5 Unique Ways Tri-State Is Helping Australia With Bushfire Relief

From cookies to plush toys, here's five unique ways people from the tri-state have come up with to help Australian fire relief efforts


1. Raising Awareness With Stuffed Koalas

New Yorkers may have seen stuffed animal koalas popping up around New York City lately. The agency, Cummins & Partners has Australian ties, more than half of their employees are Aussies. The team said it bounced ideas around after the holidays to see what they could do to raise awareness and donations for the animals affected by the bushfires in Australia. Three days later the team was placing stuffed koalas around the city for their Instagram page, @Koalasofnyc, and set up a Koalas of NYC GoFundMe page to raise money for WIRES. 

“We wanted to connect New Yorkers to what was happening on the other side of the world.” Diane Villavieja said. “It’s often difficult to really understand the impact of the bushfires unless you're there so this is our way of bringing the sense of the bushfires to New York and create attention to raise money and awareness.”

2. Rounding Up on Coffees

On Sunday, January 26, certain Bluestone Lane Café locations in major cities across the country will be hosting Australian Bushfire Appeal events. Bluestone Café had asked customers to round their purchases up to the nearest dollar at the beginning of the month, but founder Nick Stone wanted to do more.

“It’s just heartbreaking seeing my homeland in so much pain,” said Nick Stone, the founder of Bluestone Lane, who grew up in the state of Victoria.  “We feel compelled to raise funds to support the families and animals impacted by this catastrophic disaster. Our entire company will be mobilized to raise funds and awareness in support of the Australian bushfire appeal, giving back to our first home.”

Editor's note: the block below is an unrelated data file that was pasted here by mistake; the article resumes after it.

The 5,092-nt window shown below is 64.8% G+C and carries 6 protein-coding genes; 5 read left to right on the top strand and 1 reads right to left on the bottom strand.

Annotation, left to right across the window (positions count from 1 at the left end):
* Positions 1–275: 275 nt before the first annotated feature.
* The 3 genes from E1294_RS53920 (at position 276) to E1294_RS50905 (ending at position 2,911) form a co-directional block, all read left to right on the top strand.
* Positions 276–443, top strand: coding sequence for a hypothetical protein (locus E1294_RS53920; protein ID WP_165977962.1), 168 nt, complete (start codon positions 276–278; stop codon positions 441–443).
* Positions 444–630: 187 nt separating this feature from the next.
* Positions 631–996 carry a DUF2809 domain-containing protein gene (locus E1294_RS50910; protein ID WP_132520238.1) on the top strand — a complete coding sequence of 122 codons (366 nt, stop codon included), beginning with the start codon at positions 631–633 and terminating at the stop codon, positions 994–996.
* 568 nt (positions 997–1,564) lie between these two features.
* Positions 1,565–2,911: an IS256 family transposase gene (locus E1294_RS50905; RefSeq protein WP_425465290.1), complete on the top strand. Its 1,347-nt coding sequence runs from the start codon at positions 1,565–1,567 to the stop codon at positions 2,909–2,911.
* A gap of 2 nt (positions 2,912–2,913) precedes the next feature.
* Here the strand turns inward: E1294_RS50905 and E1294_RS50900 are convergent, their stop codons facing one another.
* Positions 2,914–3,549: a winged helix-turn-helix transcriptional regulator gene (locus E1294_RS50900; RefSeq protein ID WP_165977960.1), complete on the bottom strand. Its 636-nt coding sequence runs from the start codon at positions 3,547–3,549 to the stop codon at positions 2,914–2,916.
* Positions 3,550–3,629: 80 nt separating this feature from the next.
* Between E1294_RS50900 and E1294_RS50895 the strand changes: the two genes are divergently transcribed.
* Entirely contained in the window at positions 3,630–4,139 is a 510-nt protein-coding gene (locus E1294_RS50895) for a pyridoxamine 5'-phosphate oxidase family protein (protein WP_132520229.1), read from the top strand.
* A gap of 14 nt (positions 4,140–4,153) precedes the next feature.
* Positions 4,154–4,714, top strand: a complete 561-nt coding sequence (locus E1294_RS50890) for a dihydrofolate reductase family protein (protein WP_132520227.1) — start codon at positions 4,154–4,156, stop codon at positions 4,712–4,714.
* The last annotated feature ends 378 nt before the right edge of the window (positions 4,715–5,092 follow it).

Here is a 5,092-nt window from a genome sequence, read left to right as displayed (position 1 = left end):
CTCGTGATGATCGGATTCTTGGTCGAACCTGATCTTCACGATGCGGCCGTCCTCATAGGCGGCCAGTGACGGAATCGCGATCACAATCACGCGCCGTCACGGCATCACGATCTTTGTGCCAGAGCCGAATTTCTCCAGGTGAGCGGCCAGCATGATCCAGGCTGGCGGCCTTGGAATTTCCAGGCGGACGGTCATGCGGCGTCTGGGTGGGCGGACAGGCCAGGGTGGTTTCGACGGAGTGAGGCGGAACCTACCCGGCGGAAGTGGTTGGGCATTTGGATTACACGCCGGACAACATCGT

3. Stickers for Endangered Species

Fordham University student Molly Browdowski decided to raise awareness by selling a sticker of her own original drawing of a koala. All of the money she makes from selling to sticker will go towards Australian charities. She has sold nearly 200 stickers.

She said she refused to feel like she couldn’t help while hearing about the fires on the news. “I knew I had to take action in some way, so why not use my love for art for good? The stickers were easy to create and I'm very happy that they have resonated with people. It's a small step, but I'm glad to be able to help, even if only a little bit.” Browdoski is charging $2.50 for the cute little guy on redbubble.

4. Drink for a Cause

On Thursday, Jan. 30, The Crosby in Montclair, NJ, is hosting a night of fun to bring the community together for a good cause. Lexi Dellermo is a manager at the family run business and said she has never really been an advocate but something about the bushfires felt different. “After reading so many articles and seeing what was going on in the news it just really broke my heart,” Dellermo said.

Dellermo said she was especially inspired by a bartender she works with, Alissa Fasciano, who knows a lot about animals. Dellermo said Fasciano was ecstatic to help plan something that could raise money for Australia and educate people about how the fires are affecting Australia’s wildlife, especially the animals.

“I’m not really educated on anything to do with out animals and I work with her everyday,” Dellermo said about Fasciano. “I see how much she wants to change lives and I want to help her grow her presence as an animal activist.” The Crosby is hoping to raise at least $10,000 to donate to Australia.

5. Cute Koala Cookies

Jeanne Centrone, the owner of Two Sweet Boutique, in Deptford, N.J., said the bakery created cute koala cookies to help Australia's recovery.  She said her daughter is a cake decorator and an animal lover and couldn’t let the opportunity to help pass her by. “We made a couple of cookies and posted it and it just took off,” Centrone said.

Two Sweet Boutique cut a check for $1,200 to Australia Zoo Wildlife Hospital after the community came out to support the cause.

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